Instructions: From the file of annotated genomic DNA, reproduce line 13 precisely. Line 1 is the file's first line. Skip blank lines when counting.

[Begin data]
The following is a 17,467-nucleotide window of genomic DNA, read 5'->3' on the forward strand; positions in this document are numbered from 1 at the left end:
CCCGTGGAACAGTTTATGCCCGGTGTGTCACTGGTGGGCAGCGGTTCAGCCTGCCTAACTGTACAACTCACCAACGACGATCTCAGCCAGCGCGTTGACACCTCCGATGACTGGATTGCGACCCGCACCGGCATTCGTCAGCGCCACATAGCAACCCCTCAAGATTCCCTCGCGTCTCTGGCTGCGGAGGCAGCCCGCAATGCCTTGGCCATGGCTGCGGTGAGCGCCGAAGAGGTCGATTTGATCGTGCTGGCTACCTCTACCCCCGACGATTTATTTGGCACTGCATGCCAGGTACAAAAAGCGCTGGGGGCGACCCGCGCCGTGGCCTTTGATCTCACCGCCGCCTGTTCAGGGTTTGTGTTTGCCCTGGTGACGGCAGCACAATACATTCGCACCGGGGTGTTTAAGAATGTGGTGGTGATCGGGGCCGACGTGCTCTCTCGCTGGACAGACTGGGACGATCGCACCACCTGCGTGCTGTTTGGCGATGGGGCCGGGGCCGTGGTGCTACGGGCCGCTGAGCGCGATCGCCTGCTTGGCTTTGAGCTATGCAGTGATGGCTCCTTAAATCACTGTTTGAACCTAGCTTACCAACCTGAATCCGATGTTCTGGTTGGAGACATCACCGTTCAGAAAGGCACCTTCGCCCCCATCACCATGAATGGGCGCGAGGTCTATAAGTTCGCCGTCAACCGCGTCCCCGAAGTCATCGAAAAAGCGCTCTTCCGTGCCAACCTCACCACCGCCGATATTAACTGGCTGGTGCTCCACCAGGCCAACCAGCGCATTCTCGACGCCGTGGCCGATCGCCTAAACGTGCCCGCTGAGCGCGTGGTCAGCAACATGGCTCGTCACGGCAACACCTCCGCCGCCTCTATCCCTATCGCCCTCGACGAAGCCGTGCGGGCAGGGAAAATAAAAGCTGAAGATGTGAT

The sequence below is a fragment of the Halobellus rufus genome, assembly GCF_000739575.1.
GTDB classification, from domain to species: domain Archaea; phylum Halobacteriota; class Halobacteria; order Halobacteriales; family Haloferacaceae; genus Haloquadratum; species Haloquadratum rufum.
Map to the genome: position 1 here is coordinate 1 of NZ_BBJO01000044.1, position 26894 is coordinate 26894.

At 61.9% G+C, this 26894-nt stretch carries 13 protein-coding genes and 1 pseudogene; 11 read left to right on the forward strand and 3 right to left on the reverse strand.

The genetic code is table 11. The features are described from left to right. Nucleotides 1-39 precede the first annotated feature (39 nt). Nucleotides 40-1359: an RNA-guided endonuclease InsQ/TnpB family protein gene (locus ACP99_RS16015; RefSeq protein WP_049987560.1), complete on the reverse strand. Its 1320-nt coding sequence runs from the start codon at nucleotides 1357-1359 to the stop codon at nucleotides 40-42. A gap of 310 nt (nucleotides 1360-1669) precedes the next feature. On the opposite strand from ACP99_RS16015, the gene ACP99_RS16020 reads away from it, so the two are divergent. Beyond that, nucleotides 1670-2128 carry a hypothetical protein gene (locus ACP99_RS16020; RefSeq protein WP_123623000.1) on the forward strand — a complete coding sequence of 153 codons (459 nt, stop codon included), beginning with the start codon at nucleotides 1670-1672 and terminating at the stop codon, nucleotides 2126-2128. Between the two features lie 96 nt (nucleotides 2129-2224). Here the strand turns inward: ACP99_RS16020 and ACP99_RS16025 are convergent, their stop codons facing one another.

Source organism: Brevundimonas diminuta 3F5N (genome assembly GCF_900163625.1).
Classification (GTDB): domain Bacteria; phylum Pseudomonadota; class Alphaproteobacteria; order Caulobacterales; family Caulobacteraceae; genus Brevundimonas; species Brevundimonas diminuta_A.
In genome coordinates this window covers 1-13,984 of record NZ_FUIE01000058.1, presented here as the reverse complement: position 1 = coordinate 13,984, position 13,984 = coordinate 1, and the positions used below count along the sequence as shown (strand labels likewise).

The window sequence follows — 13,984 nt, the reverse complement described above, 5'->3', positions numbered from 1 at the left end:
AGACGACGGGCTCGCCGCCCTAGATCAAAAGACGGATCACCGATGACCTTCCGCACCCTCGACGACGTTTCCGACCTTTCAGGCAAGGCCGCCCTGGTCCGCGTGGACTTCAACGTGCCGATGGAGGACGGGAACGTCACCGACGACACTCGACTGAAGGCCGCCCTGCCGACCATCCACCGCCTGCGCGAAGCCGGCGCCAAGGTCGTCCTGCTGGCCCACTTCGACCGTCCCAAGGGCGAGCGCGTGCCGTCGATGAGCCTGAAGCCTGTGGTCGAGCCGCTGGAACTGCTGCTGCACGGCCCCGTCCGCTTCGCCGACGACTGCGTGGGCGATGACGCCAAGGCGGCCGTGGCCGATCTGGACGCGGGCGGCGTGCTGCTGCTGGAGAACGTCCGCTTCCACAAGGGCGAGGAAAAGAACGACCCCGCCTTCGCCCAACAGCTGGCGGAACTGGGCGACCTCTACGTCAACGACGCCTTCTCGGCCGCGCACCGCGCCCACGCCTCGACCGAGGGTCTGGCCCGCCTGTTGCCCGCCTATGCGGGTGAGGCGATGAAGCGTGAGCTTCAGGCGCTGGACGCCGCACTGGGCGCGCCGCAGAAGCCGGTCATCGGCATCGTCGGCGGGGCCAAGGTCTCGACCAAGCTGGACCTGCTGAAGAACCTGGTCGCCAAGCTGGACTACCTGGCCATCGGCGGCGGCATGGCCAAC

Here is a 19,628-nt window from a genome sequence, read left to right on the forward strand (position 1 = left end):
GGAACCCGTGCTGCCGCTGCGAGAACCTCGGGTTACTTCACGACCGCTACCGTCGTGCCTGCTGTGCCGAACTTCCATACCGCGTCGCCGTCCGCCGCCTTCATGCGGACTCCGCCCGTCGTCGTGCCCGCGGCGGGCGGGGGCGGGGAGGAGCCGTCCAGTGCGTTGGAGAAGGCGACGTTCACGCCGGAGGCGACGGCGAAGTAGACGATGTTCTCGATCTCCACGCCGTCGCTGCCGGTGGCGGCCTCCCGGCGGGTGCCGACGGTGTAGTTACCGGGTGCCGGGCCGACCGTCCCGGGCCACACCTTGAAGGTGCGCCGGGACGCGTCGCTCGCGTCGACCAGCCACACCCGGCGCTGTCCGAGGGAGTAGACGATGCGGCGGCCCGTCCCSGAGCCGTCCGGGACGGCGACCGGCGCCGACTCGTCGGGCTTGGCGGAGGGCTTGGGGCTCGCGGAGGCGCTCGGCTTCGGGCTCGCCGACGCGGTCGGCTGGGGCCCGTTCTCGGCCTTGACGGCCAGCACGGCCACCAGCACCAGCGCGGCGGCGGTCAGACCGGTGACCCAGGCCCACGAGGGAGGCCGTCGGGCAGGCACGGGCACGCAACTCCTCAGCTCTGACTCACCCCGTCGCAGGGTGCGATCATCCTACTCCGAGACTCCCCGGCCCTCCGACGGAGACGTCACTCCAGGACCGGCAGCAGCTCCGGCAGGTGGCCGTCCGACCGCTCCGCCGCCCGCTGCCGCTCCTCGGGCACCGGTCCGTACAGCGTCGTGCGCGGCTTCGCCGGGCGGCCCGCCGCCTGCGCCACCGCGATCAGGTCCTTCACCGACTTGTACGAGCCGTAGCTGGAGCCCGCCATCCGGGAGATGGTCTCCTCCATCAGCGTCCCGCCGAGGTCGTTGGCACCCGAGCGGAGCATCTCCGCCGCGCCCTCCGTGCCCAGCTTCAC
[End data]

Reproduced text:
Here is a 19,628-nt window from a genome sequence, read left to right on the forward strand (position 1 = left end):